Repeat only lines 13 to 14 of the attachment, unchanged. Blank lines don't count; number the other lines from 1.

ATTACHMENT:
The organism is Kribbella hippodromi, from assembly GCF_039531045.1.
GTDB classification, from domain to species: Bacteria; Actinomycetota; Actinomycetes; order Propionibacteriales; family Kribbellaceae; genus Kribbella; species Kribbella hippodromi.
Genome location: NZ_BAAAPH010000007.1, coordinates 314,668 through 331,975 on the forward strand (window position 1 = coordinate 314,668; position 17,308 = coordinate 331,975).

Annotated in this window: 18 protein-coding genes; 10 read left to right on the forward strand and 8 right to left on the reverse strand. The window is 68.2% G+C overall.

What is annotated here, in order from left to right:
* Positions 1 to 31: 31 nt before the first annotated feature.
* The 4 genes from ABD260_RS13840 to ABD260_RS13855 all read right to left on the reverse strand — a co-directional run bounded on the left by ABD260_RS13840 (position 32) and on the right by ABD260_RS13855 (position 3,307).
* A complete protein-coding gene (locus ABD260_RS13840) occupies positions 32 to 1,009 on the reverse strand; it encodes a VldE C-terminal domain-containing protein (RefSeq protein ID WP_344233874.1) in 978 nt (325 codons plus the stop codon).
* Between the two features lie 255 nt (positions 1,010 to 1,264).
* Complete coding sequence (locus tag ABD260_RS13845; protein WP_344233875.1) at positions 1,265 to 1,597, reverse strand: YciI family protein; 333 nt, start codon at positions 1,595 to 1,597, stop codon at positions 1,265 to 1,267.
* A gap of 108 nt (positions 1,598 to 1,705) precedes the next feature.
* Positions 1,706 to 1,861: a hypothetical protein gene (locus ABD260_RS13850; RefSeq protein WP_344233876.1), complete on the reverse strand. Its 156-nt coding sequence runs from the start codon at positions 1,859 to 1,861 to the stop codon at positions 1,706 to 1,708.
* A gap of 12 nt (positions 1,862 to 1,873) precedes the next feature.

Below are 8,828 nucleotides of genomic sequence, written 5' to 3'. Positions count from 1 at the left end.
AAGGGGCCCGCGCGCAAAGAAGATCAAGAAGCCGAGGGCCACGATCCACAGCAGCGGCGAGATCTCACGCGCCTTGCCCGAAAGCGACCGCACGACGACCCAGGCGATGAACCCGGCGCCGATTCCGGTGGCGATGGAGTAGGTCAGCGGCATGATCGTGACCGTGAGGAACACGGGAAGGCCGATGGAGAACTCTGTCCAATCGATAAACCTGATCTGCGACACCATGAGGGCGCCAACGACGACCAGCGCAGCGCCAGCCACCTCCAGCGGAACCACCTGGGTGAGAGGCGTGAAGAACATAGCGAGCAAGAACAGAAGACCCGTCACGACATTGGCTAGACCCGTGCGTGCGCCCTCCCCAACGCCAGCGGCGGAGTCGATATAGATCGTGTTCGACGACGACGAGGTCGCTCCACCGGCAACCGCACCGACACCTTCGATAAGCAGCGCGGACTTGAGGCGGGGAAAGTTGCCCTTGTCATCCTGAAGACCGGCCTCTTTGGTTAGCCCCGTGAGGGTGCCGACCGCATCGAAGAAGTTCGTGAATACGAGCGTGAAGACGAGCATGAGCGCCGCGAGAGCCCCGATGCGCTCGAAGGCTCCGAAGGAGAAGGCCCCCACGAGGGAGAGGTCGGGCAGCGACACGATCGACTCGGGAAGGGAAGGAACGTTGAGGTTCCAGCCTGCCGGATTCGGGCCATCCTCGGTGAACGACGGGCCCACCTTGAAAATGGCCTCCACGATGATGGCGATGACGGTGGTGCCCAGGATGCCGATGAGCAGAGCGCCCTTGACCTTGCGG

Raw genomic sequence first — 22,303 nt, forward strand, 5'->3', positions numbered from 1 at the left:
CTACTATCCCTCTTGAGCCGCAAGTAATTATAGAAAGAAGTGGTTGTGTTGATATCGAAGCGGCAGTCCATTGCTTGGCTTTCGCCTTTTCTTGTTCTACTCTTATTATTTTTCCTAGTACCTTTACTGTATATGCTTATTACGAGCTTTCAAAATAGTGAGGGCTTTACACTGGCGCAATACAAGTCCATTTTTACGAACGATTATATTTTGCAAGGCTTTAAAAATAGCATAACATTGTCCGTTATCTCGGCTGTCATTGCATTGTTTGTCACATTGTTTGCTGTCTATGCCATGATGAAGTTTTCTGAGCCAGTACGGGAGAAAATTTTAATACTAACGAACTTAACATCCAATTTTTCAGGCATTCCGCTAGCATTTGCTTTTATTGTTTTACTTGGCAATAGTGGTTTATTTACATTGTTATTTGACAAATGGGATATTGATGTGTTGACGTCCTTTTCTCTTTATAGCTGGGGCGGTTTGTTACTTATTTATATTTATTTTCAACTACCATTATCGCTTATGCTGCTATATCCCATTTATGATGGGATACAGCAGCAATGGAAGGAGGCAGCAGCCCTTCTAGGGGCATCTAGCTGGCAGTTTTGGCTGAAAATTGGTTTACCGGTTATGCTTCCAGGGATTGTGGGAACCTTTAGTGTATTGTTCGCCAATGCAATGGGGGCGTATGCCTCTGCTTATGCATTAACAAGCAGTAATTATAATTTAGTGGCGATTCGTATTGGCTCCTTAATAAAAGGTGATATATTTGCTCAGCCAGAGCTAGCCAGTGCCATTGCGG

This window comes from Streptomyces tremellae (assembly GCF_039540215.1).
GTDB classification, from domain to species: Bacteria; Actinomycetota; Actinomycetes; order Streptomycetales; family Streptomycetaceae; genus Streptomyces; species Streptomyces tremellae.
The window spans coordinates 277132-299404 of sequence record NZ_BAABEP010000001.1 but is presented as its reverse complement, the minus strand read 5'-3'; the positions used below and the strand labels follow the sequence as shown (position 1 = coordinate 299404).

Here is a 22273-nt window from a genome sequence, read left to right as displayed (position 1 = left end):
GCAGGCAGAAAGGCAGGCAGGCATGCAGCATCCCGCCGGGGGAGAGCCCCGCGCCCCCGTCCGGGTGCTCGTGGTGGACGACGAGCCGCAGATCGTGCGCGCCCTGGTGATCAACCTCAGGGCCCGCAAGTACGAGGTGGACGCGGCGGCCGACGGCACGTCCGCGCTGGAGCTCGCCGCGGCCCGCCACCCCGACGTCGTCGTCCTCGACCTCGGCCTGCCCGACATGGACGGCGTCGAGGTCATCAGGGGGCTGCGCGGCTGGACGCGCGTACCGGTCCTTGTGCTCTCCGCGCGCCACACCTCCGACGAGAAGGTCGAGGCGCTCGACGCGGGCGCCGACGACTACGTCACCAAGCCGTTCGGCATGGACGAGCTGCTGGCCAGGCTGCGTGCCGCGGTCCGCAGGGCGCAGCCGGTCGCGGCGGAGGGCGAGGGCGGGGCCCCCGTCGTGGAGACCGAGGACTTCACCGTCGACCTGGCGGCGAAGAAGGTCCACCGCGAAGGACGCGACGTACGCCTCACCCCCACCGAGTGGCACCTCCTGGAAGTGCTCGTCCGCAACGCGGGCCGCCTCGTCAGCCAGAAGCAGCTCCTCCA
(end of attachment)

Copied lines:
* A gap of 12 nt (positions 1,862 to 1,873) precedes the next feature.

Below are 8,828 nucleotides of genomic sequence, written 5' to 3'. Positions count from 1 at the left end.